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Here’s how leaders in the Middle East work with different personality types

A good leader balances delegating tasks and being an attentive listener and communicator.

Here’s how leaders in the Middle East work with different personality types
[Source photo: Krishna Prasad/Fast Company Middle East]

In the past, hiring leaders and organizations looked for technical expertise, a strong track record of success in their core business area, and the ability to manage financial and people resources. However, today’s leaders are required to balance so much more. 

Organizations seek leaders with strong communication skills who can adapt to different situations, think strategically, and consistently strive for innovation and creativity.

However, most of all, they need to be able to manage a team and do it with emotional intelligence, effective communication, adaptability, and cultural awareness.  

Effective communication ensures clarity and alignment within the team, while adaptability allows leaders to navigate change and unforeseen challenges. Strategic thinking helps in making informed decisions that align with the company’s vision and goals. Most importantly, cultural awareness is essential in the Middle East’s diverse and multicultural landscape, ensuring respect and inclusivity.

Kristen Coakley, Partner at  Fluid Moves International LLC and Co-President of Ellevate Network Dubai, says this is particularly critical with the mixed generational and diverse workforces in businesses today. “Leaders also require self-awareness and emotional intelligence to recognize what is working and the different needs of those around them. As automation increases, this will become more important to maintaining strong connections, relationships, and collaboration.” 

Some leaders may also overlook different personality types within their teams because they focus on results over forming relationships. Their priority list may consist of completing tasks, leading to a neglected team with individual needs and strengths.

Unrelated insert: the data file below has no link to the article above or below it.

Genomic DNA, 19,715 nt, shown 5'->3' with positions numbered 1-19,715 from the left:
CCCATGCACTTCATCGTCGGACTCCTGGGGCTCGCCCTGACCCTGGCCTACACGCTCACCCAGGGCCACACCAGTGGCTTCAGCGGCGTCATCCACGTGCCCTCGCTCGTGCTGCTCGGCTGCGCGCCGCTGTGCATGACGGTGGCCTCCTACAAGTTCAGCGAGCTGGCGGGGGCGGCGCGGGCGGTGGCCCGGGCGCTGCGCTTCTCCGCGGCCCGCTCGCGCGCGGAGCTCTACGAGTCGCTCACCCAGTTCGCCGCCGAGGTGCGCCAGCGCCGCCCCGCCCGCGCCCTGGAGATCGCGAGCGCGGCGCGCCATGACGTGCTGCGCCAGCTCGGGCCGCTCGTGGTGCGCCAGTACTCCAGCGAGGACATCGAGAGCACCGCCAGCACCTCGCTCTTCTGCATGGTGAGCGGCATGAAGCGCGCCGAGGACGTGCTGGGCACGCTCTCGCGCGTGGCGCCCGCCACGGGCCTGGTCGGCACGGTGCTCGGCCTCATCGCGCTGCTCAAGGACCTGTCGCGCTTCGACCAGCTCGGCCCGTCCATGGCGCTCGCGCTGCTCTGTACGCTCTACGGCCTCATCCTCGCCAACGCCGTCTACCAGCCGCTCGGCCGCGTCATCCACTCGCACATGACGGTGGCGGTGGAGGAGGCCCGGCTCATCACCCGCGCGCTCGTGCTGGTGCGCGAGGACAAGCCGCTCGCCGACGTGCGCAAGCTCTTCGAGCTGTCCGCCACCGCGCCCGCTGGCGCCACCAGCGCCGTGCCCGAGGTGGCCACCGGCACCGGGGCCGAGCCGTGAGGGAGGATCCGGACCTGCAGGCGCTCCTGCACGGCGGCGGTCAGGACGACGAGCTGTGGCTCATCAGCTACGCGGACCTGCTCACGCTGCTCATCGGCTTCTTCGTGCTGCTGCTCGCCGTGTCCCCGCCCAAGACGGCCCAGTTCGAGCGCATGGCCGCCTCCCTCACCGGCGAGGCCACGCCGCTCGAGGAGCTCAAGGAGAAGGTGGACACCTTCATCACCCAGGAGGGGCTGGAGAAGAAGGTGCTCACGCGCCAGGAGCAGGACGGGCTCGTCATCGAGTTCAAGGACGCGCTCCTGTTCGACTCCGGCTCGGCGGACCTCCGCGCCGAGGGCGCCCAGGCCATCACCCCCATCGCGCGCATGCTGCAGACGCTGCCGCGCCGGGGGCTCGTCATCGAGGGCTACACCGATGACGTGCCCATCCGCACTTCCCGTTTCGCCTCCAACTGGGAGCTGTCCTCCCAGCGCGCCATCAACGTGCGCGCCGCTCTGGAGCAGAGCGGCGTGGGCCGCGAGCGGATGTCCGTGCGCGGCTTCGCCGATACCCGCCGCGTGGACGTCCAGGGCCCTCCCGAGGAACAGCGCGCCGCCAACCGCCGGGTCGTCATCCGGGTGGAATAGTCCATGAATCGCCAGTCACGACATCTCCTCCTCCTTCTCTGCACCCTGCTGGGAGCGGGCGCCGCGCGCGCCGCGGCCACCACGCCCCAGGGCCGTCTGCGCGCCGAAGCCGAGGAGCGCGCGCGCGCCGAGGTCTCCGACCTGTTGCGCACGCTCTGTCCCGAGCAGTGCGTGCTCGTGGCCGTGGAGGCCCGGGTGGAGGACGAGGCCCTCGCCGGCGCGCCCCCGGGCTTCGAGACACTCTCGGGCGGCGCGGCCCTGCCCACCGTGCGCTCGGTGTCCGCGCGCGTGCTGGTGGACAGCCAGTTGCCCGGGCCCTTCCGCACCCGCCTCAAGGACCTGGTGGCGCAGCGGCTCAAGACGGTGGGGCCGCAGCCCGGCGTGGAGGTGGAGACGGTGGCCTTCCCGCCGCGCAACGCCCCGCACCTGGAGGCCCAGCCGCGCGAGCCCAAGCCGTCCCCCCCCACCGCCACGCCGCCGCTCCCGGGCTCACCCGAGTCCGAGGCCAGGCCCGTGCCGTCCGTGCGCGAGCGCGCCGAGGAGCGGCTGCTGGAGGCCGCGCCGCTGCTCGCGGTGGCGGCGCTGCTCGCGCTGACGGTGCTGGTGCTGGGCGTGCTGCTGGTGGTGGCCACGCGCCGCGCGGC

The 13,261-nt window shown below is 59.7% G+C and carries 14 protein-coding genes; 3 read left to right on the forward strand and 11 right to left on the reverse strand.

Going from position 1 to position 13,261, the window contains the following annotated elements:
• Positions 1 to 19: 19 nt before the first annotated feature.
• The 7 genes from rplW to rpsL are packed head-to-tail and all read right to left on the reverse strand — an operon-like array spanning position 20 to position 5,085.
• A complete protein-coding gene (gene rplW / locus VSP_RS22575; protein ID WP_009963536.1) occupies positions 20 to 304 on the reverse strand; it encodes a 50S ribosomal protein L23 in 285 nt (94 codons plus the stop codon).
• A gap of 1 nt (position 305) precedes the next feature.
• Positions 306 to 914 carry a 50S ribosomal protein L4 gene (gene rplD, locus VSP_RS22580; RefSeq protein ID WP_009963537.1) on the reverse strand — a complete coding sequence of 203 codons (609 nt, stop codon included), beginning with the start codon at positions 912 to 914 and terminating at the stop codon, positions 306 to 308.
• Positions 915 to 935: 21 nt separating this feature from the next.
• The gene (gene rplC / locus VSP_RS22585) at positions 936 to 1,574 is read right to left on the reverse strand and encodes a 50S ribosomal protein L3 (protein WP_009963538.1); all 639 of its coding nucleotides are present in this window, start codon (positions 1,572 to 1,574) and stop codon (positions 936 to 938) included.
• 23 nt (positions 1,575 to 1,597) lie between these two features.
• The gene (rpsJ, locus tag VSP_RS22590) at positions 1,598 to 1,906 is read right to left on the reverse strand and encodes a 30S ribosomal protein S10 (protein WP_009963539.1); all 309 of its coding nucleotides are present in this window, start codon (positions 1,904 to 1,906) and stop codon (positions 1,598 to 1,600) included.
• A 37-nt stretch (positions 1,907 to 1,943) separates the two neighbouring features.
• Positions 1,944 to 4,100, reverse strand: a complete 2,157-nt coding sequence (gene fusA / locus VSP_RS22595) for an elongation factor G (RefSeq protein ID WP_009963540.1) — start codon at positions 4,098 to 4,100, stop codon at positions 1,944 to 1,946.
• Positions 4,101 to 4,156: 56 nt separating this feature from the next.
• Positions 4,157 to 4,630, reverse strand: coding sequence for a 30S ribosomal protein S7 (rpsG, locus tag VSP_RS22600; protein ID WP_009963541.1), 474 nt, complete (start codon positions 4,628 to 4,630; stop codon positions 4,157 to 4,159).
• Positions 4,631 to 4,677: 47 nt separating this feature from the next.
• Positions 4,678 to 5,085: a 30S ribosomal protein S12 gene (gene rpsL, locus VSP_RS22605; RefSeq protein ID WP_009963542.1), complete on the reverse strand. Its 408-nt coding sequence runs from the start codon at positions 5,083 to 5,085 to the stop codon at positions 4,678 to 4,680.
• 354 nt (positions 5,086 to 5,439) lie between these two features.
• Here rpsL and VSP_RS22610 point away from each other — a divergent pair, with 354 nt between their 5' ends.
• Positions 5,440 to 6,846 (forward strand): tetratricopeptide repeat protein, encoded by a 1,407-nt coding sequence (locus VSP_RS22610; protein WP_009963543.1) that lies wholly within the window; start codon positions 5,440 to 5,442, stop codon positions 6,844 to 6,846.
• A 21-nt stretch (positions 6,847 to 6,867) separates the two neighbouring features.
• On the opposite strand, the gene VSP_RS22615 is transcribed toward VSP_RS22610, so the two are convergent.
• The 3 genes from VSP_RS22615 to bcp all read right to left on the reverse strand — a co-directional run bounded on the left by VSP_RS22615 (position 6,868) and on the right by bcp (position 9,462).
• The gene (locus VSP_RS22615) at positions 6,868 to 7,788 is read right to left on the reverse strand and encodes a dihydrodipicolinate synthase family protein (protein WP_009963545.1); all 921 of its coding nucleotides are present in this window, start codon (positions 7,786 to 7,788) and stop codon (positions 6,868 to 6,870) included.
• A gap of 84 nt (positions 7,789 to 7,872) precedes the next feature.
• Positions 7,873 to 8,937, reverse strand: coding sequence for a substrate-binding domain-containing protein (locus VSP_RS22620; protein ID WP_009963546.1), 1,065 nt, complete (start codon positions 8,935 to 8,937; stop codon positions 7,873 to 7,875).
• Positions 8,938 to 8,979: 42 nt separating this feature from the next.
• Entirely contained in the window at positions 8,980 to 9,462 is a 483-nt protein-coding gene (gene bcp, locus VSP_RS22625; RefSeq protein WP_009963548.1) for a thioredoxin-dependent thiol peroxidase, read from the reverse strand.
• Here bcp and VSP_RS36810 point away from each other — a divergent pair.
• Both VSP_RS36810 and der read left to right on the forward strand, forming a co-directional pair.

This stems from a need for more awareness or training in emotional intelligence and people management skills. On the other hand, leaders working in high-pressure environments may adopt a more directive style with their teams, believing it to be the quickest route to achieving objectives. 

While it is sometimes necessary to focus on results, a good leader understands the importance of balancing this with attention to relationships.

Shwan Alhashimi, Managing Director at Archiplexus Architects LLC, says, “Emotional intelligence helps leaders know when to push for results and when to pull back to support their team’s well-being. Over time, maintaining this balance fosters a more engaged, motivated, and highly productive team.”

Katy Holmes, CEO of the British Chamber of Commerce Dubai, explains that many managers are isolated from their team, creating a rift and making them miscommunicate with the team. “A good manager will spend time with their teams and on an individual level to be in a stronger position to support, develop, and manage.”


Traditionally, leaders would join an organization and hire the team, unconsciously hiring people they enjoyed working with who often had the same working style. However, research shows that hiring diverse teams is more effective and profitable and drives business innovation. 

“Employing a multi-national team creates a diversity of thought, which will lead to a more inclusive sales and marketing strategy, resulting in greater profitability,” says Holmes. 

Additionally, for leaders, understanding the different personality types on the team can lead to better decisions on future hiring and project resourcing. 

“Diversity can drive innovation, enhance decision-making, and create more effective teams, so we must ensure they understand, appreciate, and leverage their differences. Teams that see each other’s differences as strengths can work more effectively, understanding each other’s needs and roles,” says Coakley.

However, with more diverse teams, it becomes critical to account for individual working styles and personality differences. One style will not motivate, engage, or drive the same performance in all individuals.